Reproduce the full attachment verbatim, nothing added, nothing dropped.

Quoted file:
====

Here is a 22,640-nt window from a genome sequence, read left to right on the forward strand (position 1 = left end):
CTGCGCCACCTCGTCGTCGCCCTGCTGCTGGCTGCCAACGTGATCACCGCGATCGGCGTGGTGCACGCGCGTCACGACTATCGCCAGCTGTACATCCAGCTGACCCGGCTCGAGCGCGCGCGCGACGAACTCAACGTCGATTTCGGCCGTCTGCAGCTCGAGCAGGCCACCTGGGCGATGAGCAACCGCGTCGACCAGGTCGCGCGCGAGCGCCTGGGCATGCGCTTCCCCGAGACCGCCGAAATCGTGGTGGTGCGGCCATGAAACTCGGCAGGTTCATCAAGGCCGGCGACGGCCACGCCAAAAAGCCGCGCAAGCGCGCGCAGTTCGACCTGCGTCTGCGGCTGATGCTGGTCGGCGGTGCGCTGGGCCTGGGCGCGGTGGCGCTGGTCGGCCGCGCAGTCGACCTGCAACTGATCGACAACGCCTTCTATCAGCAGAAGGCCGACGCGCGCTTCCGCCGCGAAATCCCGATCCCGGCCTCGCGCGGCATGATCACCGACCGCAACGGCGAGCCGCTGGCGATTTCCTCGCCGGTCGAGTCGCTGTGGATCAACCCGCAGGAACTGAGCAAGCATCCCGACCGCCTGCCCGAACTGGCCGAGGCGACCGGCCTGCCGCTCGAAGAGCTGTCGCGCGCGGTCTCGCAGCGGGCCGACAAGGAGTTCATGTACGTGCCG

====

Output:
Here is a 22,640-nt window from a genome sequence, read left to right on the forward strand (position 1 = left end):
CTGCGCCACCTCGTCGTCGCCCTGCTGCTGGCTGCCAACGTGATCACCGCGATCGGCGTGGTGCACGCGCGTCACGACTATCGCCAGCTGTACATCCAGCTGACCCGGCTCGAGCGCGCGCGCGACGAACTCAACGTCGATTTCGGCCGTCTGCAGCTCGAGCAGGCCACCTGGGCGATGAGCAACCGCGTCGACCAGGTCGCGCGCGAGCGCCTGGGCATGCGCTTCCCCGAGACCGCCGAAATCGTGGTGGTGCGGCCATGAAACTCGGCAGGTTCATCAAGGCCGGCGACGGCCACGCCAAAAAGCCGCGCAAGCGCGCGCAGTTCGACCTGCGTCTGCGGCTGATGCTGGTCGGCGGTGCGCTGGGCCTGGGCGCGGTGGCGCTGGTCGGCCGCGCAGTCGACCTGCAACTGATCGACAACGCCTTCTATCAGCAGAAGGCCGACGCGCGCTTCCGCCGCGAAATCCCGATCCCGGCCTCGCGCGGCATGATCACCGACCGCAACGGCGAGCCGCTGGCGATTTCCTCGCCGGTCGAGTCGCTGTGGATCAACCCGCAGGAACTGAGCAAGCATCCCGACCGCCTGCCCGAACTGGCCGAGGCGACCGGCCTGCCGCTCGAAGAGCTGTCGCGCGCGGTCTCGCAGCGGGCCGACAAGGAGTTCATGTACGTGCCG